After speaking with medical professionals we know, it is now becoming clear that I may have had swine flu (Novel H1N1) over the last several weeks. My symptoms, duration, and severity have made this “highly likely.”
So I thought it might be helpful for you all to know what the experience is like. Not to scare you (seriously, it was not scary EVER), but just so you know and can take precautions if you or your family end up having it.
During the worst of my illness, I stayed home. Had I understood what I was carrying, I would have stayed home more, but I didn’t know – unfortunately, there is no sign waved in your face that says “you have swine flu!”
It began with heavy fatigue 4 or 5 weeks ago. It was in the thick of the hot weather here (over 100F), and we were madly packing and getting ready to move. While the fatigue was strange, I thought for the most part I was reacting to the heat and stress of moving. The fatigue got steadily worse, and then subsided for a couple of days. I also had some nausea toward the tail end of that fatigue.
Soon after the fatigue and nausea subsided, I had a sore throat for a couple of days and then had symptoms much like a bad cold that would not stop. That lasted two weeks, coming strong like a wave, and then lingering for some time in my lungs. I did have a fever, but it never got high enough to worry. Again there was some fatigue.
I had a productive cough – with quite a bit of fluid in my lungs – something I haven’t had since I really worked to contain my asthma four years ago. Had I not been managing my asthma with medications now, I believe I would have been much, much worse during this phase. As it was, I felt at the time it was not quite severe enough to go to the doctor.
As the coughing began to subside, the nausea returned on occasion and the symptoms moved to my intestines. It remained this way for a little under a week. I now am near the end of this phase, while the cough has all but gone away. During this time, I’ve eaten a lot of yogurt and cottage cheese to put good bacteria back into my body, drunk lots of water, eaten only basic things like grains fruit and vegetables, plus I’ve slept an awful lot.
I’m now nearing my normal self again.
All in all, it took a while to recover, but it was not in any way deadly for me. It was not terribly different than any other flu. Had I known, I would have stayed home so as not to infect others who may have chronic diseases that would put them more at risk. I feel bad about that. However, I did stay away from my grandfather and have not seen him for many weeks, I avoided public gatherings as much as possible, I was very careful to wash my hands after blowing my nose and coughing in public, and I took several other such precautions that I would have taken with any flu.
I am looking forward to having my energy back. We’ve almost finished unpacking from the move , but I haven’t been able to take that to the finish line due to fatigue. I have lost about five pounds – I needed to loose the weight, but I would MUCH rather have lost it by exercising ! So I hope to continue working toward 10,000 steps soon, and to continue to build our online community here.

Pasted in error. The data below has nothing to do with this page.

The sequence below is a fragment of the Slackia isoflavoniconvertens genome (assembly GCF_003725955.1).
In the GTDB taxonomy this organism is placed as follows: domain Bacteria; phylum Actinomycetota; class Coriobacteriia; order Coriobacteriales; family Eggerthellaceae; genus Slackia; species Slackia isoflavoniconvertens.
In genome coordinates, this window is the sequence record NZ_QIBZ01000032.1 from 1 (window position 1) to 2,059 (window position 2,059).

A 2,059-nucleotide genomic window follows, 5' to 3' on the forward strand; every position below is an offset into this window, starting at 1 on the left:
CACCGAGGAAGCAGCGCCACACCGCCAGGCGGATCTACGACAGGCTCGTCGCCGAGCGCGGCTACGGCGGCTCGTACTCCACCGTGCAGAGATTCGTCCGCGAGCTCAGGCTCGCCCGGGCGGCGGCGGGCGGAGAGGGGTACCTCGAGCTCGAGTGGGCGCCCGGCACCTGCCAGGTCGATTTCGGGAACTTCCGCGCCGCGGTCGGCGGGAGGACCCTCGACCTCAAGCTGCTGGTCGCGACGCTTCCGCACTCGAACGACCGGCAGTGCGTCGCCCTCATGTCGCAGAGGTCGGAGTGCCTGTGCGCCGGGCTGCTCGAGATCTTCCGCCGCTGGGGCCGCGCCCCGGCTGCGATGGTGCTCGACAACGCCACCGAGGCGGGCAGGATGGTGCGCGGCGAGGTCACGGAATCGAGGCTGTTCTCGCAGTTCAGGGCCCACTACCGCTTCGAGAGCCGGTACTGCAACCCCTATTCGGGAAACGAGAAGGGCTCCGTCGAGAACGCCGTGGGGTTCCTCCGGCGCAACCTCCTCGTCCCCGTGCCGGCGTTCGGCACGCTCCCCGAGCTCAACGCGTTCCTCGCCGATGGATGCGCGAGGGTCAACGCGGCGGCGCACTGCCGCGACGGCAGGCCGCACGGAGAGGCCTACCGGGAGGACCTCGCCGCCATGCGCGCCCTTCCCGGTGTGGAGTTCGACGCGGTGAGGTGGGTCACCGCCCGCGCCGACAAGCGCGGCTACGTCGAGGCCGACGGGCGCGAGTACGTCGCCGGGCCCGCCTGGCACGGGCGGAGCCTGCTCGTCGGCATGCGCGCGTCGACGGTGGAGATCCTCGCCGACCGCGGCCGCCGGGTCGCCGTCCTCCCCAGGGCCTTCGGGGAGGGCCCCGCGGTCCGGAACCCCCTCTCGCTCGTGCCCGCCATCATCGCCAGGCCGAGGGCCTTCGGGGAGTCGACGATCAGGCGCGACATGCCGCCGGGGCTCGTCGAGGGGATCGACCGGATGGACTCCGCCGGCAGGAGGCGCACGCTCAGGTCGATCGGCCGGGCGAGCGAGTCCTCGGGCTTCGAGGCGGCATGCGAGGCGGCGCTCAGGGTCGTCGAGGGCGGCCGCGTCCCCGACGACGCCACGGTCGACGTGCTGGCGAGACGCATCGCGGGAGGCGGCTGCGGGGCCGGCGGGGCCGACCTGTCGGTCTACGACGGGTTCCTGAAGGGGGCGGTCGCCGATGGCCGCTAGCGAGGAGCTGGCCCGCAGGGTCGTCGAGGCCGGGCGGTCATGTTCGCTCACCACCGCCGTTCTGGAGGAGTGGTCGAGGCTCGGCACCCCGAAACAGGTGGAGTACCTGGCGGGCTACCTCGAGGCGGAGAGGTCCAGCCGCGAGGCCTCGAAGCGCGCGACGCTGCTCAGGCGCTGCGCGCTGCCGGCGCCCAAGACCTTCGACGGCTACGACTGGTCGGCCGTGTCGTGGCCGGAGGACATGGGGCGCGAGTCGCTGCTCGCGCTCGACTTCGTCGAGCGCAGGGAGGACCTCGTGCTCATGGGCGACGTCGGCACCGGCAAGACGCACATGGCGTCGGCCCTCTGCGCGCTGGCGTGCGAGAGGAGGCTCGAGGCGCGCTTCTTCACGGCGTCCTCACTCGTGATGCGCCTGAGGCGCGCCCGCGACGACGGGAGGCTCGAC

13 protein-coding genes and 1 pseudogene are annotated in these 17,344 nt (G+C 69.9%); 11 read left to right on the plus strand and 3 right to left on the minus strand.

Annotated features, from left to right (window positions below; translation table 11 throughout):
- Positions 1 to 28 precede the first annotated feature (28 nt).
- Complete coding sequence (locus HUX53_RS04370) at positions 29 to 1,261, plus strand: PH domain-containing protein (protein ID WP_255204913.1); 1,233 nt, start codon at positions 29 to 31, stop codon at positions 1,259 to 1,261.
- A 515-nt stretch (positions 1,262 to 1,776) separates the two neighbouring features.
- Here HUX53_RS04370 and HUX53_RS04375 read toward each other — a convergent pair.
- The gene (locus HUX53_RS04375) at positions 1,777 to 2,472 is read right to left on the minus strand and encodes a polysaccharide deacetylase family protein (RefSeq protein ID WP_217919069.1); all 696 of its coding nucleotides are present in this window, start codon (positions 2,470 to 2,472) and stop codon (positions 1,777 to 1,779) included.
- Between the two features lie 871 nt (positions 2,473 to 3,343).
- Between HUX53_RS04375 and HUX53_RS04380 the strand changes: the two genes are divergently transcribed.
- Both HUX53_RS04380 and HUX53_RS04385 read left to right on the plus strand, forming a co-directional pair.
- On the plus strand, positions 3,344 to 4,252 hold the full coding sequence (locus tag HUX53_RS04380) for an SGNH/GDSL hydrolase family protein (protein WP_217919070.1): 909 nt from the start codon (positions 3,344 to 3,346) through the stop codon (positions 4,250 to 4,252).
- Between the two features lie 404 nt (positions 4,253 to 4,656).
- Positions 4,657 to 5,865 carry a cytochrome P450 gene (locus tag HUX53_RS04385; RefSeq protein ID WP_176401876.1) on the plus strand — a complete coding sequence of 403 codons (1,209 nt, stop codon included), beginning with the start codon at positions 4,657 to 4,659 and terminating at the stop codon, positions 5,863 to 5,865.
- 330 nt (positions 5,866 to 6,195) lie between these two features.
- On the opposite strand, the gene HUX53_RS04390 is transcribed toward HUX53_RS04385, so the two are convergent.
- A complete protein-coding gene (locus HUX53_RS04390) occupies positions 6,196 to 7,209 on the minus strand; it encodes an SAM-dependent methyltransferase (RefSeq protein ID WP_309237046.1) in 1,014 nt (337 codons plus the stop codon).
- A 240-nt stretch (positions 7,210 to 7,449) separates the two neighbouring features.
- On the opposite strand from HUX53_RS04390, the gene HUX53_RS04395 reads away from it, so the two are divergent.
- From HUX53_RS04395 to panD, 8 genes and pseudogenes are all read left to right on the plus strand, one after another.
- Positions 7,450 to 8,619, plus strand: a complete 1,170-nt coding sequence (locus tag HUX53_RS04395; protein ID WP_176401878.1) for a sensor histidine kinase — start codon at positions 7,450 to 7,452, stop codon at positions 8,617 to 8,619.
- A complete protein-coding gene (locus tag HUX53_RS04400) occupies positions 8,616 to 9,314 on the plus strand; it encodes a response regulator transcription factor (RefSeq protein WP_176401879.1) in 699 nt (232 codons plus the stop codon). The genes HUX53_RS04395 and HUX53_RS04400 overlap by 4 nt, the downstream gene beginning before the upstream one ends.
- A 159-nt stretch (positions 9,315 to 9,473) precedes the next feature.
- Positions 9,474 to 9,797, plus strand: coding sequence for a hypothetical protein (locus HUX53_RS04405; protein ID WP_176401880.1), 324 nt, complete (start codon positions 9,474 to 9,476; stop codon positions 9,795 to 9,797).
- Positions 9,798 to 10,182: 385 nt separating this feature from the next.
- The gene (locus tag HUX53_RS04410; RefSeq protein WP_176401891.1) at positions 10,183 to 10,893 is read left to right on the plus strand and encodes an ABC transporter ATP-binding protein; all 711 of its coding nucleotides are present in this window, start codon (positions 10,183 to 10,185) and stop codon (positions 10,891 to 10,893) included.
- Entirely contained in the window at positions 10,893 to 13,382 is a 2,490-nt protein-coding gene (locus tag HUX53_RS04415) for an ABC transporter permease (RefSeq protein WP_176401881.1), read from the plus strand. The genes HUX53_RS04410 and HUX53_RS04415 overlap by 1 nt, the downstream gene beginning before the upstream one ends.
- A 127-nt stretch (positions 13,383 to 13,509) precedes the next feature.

If You Think You Might Have Swine Flu, What Should You Do?
Everyone’s symptoms will be somewhat different based on their own body’s reaction to illness. And again, there is no red flag that says “this is swine flu!”
If you do get sick, don’t panic. If you have a history of lung disease, diabetes, heart disease, kidney disease, neurocognitive and neuromuscular disorders, suppressed immune system – or if you are pregnant – make sure you see a doctor. Otherwise, stay home and rest, drink water, stay up on your nutrition, and pay attention to your body’s needs. Take special care of children and young adults if they get sick, and do not give them aspirin – it can lead to further complications. (Note: this is not official medical advice of course – please consult a doctor or nurse for any official advice, or if you have any doubts about your condition.)
The CDC recommends that people with influenza-like illness remain at home until at least 24 hours after they are free of fever (100 F or 37.8C), or signs of a fever without the use of fever-reducing medications. For more information, visit “Novel H1N1 (Swine Flu) And You.”
Also, from what I’ve learned from each of their sites, the CDC, NIH, WHO, and other health organizations are somewhat discouraging people without severe symptoms to come in to be tested for H1N1. Because there are so many cases now, labs want to preserve that capacity for those who are more severely ill. The only reason to know for sure is if you need treatment, and most people do recover fine without treatment. Of course, when in doubt, give your doctor a shout! Pick up the phone and call your doctor – it doesn’t hurt.
To learn more about seasonal influenza visit:
To learn more about H1N1 swine flu visit:
- CDC: “Novel H1N1 (Swine Flu) And You” or “Novel H1N1 Flu: Global Situation“
- WHO: “What is the New Influenza A(H1N1)?” or “Pandemic (H1N1) 2009″
- NIH: “H1N1 Flu (Swine Flu)”
- One Green Generation: “How To Prepare For Swine Flu”
Returning To A Regular Schedule
Thank you all again for your patience. Assuming I continue on my current healthy trajectory, I am back to a normal posting schedule (5-6 days/week) as of today.
I appreciate your readership. Stay Healthy!